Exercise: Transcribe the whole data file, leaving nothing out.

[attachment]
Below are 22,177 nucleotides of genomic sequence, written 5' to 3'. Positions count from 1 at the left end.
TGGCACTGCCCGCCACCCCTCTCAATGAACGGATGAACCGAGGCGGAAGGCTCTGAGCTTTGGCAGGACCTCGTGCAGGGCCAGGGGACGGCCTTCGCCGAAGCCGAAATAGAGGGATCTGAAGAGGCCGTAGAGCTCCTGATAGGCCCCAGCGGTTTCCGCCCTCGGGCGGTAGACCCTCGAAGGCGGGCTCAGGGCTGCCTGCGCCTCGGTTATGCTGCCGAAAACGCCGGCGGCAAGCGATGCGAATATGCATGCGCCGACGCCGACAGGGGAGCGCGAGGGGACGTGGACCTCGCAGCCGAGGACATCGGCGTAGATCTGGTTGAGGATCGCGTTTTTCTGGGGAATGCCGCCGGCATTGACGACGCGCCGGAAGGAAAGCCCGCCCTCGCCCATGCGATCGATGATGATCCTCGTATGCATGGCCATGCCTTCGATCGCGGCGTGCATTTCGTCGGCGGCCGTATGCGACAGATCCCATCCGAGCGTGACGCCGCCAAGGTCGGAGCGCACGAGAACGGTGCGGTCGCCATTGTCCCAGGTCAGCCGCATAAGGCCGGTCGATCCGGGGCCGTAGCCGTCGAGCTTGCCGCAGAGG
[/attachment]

Below are 22,177 nucleotides of genomic sequence, written 5' to 3'. Positions count from 1 at the left end.
TGGCACTGCCCGCCACCCCTCTCAATGAACGGATGAACCGAGGCGGAAGGCTCTGAGCTTTGGCAGGACCTCGTGCAGGGCCAGGGGACGGCCTTCGCCGAAGCCGAAATAGAGGGATCTGAAGAGGCCGTAGAGCTCCTGATAGGCCCCAGCGGTTTCCGCCCTCGGGCGGTAGACCCTCGAAGGCGGGCTCAGGGCTGCCTGCGCCTCGGTTATGCTGCCGAAAACGCCGGCGGCAAGCGATGCGAATATGCATGCGCCGACGCCGACAGGGGAGCGCGAGGGGACGTGGACCTCGCAGCCGAGGACATCGGCGTAGATCTGGTTGAGGATCGCGTTTTTCTGGGGAATGCCGCCGGCATTGACGACGCGCCGGAAGGAAAGCCCGCCCTCGCCCATGCGATCGATGATGATCCTCGTATGCATGGCCATGCCTTCGATCGCGGCGTGCATTTCGTCGGCGGCCGTATGCGACAGATCCCATCCGAGCGTGACGCCGCCAAGGTCGGAGCGCACGAGAACGGTGCGGTCGCCATTGTCCCAGGTCAGCCGCATAAGGCCGGTCGATCCGGGGCCGTAGCCGTCGAGCTTGCCGCAGAGG